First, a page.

Slovakia is a recently developed country that has experienced some of the fastest growth of any European country in recent years. Slovakia’s loose labor laws and high quality work force have made it one of the biggest markets for foreign investment. Corruption and uncertain future growth and an element of risk to any investment, but Slovakia company incorporation is still an increasingly attractive prospect for entrepreneurs.
Advantages of Slovakia company registration
- Slovakia is a newly industrialized country, which has experienced high growth rates from 5 – 11% from 2004 to 2008, with the fastest growth of any EU country during Q4 of 2007. After contracting during the global downturn, Slovakia recovered rapidly to grow by 4% in 2011;
- As coal and steel mining have declined in Slovakia, higher-skill level industries have grown greatly. The automotive, mechanical and chemical engineering, and information technology industries are all expected to expand over the next decade;
- Slovakia has been a top choice for foreign direct investment due to its supply of cheap, highly-skilled laborers and new investment in to research and development to support current industry;
- A Slovakia limited company(SRO) is the most common type of company. Slovakia business setup requires only a single shareholder and one director;
- A Slovakia SRO can be entirely foreign owned and does not require shareholders to be physically present to do business;
- Slovakia business setup is uncomplicated and quick, requiring an average of 14 days to fully complete incorporation;
- A Slovakia SRO requires a minimum share value of only €5,000 (US$6,450);
- Slovakia has favorable tax rates for corporations, with a flat tax rate of 19% on both businesses and individuals and no dividends tax;
- Slovakia is positively ranked as the 46th easiest country to do business in. The International Finance Corporation study listed ease of registering property and getting credit as the main reasons behind the high rank, with Slovakia ranking among the top 15 countries in both categories;
- Opening global corporate bank accounts to assist Slovakia company setup is easy. Healy Consultants works with internationally recognised banks such as Citibank to provide corporate bank account services.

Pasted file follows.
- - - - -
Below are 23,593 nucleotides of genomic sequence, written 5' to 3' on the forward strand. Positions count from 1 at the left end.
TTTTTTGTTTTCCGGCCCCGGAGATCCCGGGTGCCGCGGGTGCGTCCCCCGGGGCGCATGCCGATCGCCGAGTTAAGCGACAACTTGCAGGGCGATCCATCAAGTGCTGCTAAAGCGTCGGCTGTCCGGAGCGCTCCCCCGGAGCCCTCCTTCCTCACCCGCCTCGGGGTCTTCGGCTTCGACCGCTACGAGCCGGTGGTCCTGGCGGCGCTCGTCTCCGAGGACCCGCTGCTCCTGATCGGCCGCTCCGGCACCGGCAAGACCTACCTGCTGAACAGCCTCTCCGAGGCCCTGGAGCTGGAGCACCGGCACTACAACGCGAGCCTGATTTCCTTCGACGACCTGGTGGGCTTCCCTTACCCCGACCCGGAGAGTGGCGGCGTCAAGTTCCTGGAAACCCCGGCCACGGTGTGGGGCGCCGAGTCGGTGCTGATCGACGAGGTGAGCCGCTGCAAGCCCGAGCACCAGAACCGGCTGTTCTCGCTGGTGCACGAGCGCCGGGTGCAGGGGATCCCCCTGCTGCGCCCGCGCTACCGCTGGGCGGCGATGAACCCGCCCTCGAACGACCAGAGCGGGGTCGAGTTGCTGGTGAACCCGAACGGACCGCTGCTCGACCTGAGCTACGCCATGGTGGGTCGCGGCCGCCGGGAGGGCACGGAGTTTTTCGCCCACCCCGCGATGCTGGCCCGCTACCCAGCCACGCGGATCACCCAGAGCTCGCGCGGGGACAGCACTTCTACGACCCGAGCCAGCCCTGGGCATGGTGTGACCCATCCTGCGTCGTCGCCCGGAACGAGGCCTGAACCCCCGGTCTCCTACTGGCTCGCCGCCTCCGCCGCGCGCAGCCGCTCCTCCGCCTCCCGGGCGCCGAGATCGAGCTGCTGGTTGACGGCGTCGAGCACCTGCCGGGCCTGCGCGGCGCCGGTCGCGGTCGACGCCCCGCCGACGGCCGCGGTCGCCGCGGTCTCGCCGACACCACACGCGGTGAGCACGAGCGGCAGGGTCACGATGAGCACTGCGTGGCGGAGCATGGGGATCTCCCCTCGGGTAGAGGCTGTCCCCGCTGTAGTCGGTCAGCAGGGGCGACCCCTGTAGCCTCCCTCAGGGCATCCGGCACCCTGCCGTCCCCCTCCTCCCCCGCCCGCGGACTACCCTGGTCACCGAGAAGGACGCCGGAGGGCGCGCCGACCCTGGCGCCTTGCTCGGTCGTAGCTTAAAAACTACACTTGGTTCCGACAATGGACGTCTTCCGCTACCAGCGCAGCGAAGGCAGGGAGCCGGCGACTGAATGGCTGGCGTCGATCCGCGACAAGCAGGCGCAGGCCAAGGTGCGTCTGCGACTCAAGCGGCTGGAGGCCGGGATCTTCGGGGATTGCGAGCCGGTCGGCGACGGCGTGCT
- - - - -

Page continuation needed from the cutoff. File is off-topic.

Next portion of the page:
Disadvantages of Slovakia company registration
- The Slovakian economy has not shown signs of returning to its previous Europe-leading growth rates in 2007, with growth expected to decline again for 2012;
- Slovakia was negatively ranked as the 51st freest economy in the Heritage Foundation’s 2012 Index of Economic Freedom, a measure of freedom enjoyed in business, trade, monetary, financial, investment, and labor markets. Moderately-high corruption and relatively low government spending were the main reasons behind Slovakia’s low rank;
- Slovakia is negatively ranked as the 66th least corrupt country in the world, according to the 2011 Corruption Perceptions Index by Transparency International, a global measure of corruption amongst public officials and politicians;
- Slovakia is negatively ranked as the 69th most competitive economy in the world in the Global Competitiveness Report 2012-2013, down from 60th in 2011;
Did you know about Slovakia?
- Slovak is sometimes called “Slavic Esperanto” because it is regarded as the most comprehensible language for the speakers of other Slavic languages;
- The High Tatra mountains are the smallest high mountains of the world, with an area of more than 700 km2 (of which 550 km2 are situated in Slovakia and the rest in Poland). The highest peak of the High Tatra mountains – Gerlachovský štít – lies at an altitude of 2,655 m a.s.l.;
- Slovakia is a car-country. With more than 100 cars pre 1000 people, it is the largest producer of cars if counted per person;
- 90% of Slovaks have completed at least secondary education – the highest score in the EU (along with Poles, Czechs, and Slovenes);
- Slovak women marry the youngest (average 24 years old) within the European Union, along with Lithuanian and Polish women;
- Slovakia, along with Poland, have the biggest households in the EU, with 3.1 persons per household. On the other hand, Slovak women give birth to an average of 1.33 children, one of the lowest rates in Europe;
- Martina Hingis, Tennis champion, former World No. 1, and winner of five Grand Slam singles titles and nine Grand Slam women’s doubles titles, was born in Slovakia to a Slovak father and a Czech mother;
- Slovakia was part of Czechoslovakia until 1939, when Adolf Hitler demanded that it declare independence. It was forced to ally itself with Germany and its government was a puppet regime.